In this 2-part blog, Claire Thorogood takes a closer look at the “S” in ESG. In this second piece, she explores in the absence of regulation, the direction of travel.
As noted in the first blog, there is a large and increasing appetite for companies to report and be held accountable for their social impact but no universally accepted metric by which to do so.
There are however interesting developments in this space. For example, in 2020, the Law Students for Climate Accountability produced for the first time a Scorecard rating the 100 most prestigious law firms in the US according to their contribution to the climate crisis. The report highlighted individuals’ power (and, in its view, responsibility) to effect change. It called on stakeholders to use the report when making their decisions; on clients deciding on their choice of law firm, on firms deciding to accept particular work or clients and, on law students and lawyers deciding where to work.
The authors called on these ‘stakeholders’ to be on the right side of history and drew comparisons with the firms, lawyers and clients who either supported or opposed apartheid-era South Africa. Further, the report was not focused solely on environmental issues but also on “S”, the impact for example of the climate crisis on communities of colour and indigenous groups.
The report invited Stakeholders to make decisions that aligned with personal values and its authors used various sources of publicly available data to reach its judgements. However, they also devoted an entire chapter to the ‘limitations’ of the data sources and this brings us to the crux of the issue.
ESG data and ratings providers are playing an increasingly important role in the investment process and the UK Government estimates in its Roadmap to Sustainable Investing that this market will “continue to grow strongly …and reach the $1 billion mark by the end of 2021 for ESG data alone.” It’s perhaps no surprise then that in 2019 Moody’s bought a stake in ESG rating agency, Vigeo Eiris.
Financial services firms and large corporates are now required to make specific climate-related and sustainability-related disclosures in their corporate reports and, in the case of the former, when providing specific financial products and services. However, the Government’s Roadmap highlighted the problematic issue of data consistency and comparability and noted the potential for, among other things, the “consumer-harm” of green-washing.
The UK Government has made clear that the direction of travel is, for “E” ratings at least, towards FCA regulation but it is becoming harder to justify treating - as separate and stand-alone - the “E, S and G”. As noted by the authors of a Harvard Law Report:
“..despite difficulties quantifying the ‘S’, stakeholder-centric issues present real risks for companies. While there are myriad of examples of ‘E’ and ‘G’ failures – environmental disasters and governance failings – many corporate crises are actually failures of ‘S’”
Without agreed and integrated reporting standards, the risk is that social-washing simply replaces green-washing. So, in the absence of universal reporting “S” metrics, where to begin?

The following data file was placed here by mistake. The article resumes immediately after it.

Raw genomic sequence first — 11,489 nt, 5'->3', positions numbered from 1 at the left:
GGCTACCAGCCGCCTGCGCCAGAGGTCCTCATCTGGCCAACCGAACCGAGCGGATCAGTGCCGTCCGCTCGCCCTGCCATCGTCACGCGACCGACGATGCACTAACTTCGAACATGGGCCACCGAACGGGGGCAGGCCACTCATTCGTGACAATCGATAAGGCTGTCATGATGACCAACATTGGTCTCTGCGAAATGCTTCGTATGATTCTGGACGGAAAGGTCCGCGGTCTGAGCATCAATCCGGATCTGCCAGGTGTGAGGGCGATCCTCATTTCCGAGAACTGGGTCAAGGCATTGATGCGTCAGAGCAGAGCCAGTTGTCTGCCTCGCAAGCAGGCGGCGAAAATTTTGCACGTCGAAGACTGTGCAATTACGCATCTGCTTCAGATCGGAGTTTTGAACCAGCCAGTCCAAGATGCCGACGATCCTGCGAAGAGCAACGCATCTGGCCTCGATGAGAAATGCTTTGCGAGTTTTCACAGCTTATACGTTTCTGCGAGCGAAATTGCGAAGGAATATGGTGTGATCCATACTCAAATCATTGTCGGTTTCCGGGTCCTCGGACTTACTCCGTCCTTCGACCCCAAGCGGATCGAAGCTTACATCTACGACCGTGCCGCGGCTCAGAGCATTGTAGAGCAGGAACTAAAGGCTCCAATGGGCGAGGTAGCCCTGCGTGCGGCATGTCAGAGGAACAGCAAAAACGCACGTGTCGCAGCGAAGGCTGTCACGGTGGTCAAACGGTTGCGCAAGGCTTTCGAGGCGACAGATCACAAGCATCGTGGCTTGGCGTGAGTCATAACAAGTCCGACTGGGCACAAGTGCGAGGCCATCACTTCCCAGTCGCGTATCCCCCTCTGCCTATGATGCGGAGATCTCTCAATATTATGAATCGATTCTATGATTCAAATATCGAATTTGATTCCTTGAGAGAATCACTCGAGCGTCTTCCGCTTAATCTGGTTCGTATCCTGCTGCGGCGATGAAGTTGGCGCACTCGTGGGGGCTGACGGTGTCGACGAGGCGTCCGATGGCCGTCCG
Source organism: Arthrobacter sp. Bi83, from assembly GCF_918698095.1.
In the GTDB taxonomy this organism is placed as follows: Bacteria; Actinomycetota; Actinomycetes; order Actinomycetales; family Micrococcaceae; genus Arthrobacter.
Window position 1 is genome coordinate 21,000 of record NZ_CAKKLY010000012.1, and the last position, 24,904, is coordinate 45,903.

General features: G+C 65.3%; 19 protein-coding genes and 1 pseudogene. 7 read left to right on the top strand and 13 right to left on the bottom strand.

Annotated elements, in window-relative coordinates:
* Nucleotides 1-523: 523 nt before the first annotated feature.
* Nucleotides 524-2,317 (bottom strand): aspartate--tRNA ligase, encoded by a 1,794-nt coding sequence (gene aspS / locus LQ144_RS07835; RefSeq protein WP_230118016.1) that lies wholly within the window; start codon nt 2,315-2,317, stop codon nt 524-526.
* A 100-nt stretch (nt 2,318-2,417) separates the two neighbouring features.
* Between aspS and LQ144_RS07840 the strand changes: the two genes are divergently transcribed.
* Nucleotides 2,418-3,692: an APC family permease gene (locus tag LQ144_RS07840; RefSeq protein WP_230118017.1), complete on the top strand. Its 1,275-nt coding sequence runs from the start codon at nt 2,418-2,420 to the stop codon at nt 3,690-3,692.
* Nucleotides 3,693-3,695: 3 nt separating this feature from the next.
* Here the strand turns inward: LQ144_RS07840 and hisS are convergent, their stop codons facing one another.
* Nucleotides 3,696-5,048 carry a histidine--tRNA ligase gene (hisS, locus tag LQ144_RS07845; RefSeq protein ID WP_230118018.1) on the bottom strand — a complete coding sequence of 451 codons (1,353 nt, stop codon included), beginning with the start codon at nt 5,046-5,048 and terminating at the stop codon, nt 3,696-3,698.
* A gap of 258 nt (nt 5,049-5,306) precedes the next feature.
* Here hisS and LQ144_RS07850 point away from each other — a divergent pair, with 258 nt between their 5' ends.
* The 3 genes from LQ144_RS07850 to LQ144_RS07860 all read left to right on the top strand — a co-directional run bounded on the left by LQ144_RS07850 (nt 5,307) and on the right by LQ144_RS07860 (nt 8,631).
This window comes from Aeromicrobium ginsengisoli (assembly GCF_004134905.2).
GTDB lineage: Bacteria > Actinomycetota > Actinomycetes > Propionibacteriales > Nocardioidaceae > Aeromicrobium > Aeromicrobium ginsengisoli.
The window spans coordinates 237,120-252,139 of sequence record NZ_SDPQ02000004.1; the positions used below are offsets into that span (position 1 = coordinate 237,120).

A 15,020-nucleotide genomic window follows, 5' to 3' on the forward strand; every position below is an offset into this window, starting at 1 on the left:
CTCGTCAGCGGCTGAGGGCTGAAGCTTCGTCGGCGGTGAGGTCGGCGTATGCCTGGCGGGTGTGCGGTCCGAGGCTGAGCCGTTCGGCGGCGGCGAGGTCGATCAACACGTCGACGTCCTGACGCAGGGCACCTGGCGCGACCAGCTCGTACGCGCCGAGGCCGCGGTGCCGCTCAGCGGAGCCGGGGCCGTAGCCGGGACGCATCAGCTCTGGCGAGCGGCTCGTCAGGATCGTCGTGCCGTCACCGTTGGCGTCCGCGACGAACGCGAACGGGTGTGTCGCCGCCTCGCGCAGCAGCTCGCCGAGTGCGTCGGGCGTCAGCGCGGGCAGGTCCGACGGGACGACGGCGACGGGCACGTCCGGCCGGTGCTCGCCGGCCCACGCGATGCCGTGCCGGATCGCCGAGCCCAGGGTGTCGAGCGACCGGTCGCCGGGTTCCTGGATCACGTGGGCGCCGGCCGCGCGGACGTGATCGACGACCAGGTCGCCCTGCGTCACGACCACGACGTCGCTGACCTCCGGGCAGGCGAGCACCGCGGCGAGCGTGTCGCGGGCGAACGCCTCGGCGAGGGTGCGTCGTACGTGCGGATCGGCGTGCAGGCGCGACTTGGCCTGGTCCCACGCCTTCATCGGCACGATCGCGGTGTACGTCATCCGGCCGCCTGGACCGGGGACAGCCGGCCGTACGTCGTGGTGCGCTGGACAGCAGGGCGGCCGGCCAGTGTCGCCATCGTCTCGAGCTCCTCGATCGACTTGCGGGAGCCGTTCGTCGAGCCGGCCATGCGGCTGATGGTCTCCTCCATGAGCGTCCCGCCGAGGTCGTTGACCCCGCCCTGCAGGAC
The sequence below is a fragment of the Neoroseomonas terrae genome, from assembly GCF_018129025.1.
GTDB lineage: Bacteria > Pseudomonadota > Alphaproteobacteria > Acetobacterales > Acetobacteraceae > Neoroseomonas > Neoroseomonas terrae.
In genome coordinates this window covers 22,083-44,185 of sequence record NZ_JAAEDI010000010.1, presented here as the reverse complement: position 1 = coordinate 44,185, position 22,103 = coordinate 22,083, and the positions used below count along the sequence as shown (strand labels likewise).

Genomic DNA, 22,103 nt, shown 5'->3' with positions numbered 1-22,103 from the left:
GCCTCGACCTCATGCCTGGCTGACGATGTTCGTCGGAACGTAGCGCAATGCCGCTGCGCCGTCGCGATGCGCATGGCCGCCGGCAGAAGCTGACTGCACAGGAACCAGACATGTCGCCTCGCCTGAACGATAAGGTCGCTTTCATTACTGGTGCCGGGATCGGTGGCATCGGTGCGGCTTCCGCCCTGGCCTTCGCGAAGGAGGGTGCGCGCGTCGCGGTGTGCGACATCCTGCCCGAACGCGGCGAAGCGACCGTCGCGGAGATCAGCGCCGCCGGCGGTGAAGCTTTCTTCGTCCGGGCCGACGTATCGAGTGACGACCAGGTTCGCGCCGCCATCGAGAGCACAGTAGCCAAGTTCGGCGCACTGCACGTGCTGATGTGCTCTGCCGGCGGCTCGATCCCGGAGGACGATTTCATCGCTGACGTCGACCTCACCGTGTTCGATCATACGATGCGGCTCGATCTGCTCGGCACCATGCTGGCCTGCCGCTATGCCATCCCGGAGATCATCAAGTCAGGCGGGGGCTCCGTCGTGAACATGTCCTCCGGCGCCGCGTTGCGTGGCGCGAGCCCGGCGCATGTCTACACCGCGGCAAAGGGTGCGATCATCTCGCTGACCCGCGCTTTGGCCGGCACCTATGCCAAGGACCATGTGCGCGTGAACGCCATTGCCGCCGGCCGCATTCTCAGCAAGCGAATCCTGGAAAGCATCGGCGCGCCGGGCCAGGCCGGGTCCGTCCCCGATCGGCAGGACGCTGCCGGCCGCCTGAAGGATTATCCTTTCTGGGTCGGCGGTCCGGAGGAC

...it's back to purpose
In our first blog, we began with the premise that a company’s “core values and purpose” underpin its “S” impact and, in his 2019 letter to CEOs, Larry Fink Chair and CEO of BlackRock was clear: companies that fail to fulfil purpose and responsibilities to stakeholders “stumble and fail….[because] profits and purpose are inextricably linked”.
And whilst a more holistic and integrated approach to measuring ESG is arguably needed, perhaps the emphasis on purpose underlines a key difference between the reporting approaches needed for “E” and “S”. Where the impact of “E” is necessarily viewed through the prism of risk, measuring “S” requires something else: an assessment of pro-social behaviour.
Some companies, for example, Patagonia, Body Shop, Lush, Greggs and Timpsons have well-articulated purposes and values - and noticeably, share a common approach in treating their employees as critical to their long-term success.
If Harvard is right and “S” practices are the ‘barometer’ for a company’s corporate culture, then a company’s practices in relation to its employeesare, we suggest, a good starting-point for measuring “S”.
And employee data is actually quite a straightforward starting point for “S” metrics. Most employees already hold information about, for example, workforce composition, attrition rates, pay equity, rate of parental return to work. But at the heart of any assessment of employee data is a company’s policies, procedures and practices in relation to Equality, Diversity and Inclusion.
Larry Fink identified this as key to a company’s long-term success: “a company that does not seek to benefit from the full spectrum of human talent is weaker for it – less likely to hire the best talent, less likely to reflect the needs of its customers and the communities where it operates and less likely to outperform”. In his most recent letter, he was unequivocal:
“Stakeholder Capitalism is not about politics. It is not a social or ideological agenda. It is not “woke”. Itis capitalism, driven by mutually beneficial relationships between you and the employees, customers, suppliers, and communities your company relies on to prosper.”
He also acknowledged that whilst capitalism has the power to shape and positively impact on society, government and regulation will inevitably be needed.
On the evidence to date, “S” regulation will arrive - eventually - but until then, the onus is on Boards to demonstrate that they regard Stakeholders as critical to long-term success and on Investors to hold them to account – and employee data is a good place to start.